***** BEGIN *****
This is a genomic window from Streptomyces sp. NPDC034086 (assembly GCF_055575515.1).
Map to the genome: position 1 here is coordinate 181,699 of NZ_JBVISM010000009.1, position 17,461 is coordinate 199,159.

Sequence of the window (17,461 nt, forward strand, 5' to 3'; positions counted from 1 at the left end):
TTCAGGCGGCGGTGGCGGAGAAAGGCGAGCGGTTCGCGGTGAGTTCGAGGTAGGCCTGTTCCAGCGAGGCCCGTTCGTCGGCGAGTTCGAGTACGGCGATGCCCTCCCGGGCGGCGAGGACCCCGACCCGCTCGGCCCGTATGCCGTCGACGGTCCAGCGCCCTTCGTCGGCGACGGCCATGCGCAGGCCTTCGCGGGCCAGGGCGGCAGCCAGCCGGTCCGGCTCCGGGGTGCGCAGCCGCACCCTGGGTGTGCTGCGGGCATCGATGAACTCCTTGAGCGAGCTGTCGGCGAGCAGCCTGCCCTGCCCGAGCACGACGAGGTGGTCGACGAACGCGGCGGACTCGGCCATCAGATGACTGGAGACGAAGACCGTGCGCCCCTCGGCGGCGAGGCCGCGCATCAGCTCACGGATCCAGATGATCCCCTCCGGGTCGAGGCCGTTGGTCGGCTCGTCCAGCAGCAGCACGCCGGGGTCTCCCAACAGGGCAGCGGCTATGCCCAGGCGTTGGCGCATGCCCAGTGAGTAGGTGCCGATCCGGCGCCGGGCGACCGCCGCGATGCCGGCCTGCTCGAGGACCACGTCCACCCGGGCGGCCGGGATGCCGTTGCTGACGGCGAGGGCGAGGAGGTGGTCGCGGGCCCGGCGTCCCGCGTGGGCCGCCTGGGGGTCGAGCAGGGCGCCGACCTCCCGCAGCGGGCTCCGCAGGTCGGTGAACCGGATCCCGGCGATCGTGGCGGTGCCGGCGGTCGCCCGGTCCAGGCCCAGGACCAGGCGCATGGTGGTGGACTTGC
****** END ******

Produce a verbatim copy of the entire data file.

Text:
This is a genomic window from Streptomyces sp. NPDC034086 (assembly GCF_055575515.1).
Map to the genome: position 1 here is coordinate 181,699 of NZ_JBVISM010000009.1, position 17,461 is coordinate 199,159.

Sequence of the window (17,461 nt, forward strand, 5' to 3'; positions counted from 1 at the left end):
TTCAGGCGGCGGTGGCGGAGAAAGGCGAGCGGTTCGCGGTGAGTTCGAGGTAGGCCTGTTCCAGCGAGGCCCGTTCGTCGGCGAGTTCGAGTACGGCGATGCCCTCCCGGGCGGCGAGGACCCCGACCCGCTCGGCCCGTATGCCGTCGACGGTCCAGCGCCCTTCGTCGGCGACGGCCATGCGCAGGCCTTCGCGGGCCAGGGCGGCAGCCAGCCGGTCCGGCTCCGGGGTGCGCAGCCGCACCCTGGGTGTGCTGCGGGCATCGATGAACTCCTTGAGCGAGCTGTCGGCGAGCAGCCTGCCCTGCCCGAGCACGACGAGGTGGTCGACGAACGCGGCGGACTCGGCCATCAGATGACTGGAGACGAAGACCGTGCGCCCCTCGGCGGCGAGGCCGCGCATCAGCTCACGGATCCAGATGATCCCCTCCGGGTCGAGGCCGTTGGTCGGCTCGTCCAGCAGCAGCACGCCGGGGTCTCCCAACAGGGCAGCGGCTATGCCCAGGCGTTGGCGCATGCCCAGTGAGTAGGTGCCGATCCGGCGCCGGGCGACCGCCGCGATGCCGGCCTGCTCGAGGACCACGTCCACCCGGGCGGCCGGGATGCCGTTGCTGACGGCGAGGGCGAGGAGGTGGTCGCGGGCCCGGCGTCCCGCGTGGGCCGCCTGGGGGTCGAGCAGGGCGCCGACCTCCCGCAGCGGGCTCCGCAGGTCGGTGAACCGGATCCCGGCGATCGTGGCGGTGCCGGCGGTCGCCCGGTCCAGGCCCAGGACCAGGCGCATGGTGGTGGACTTGC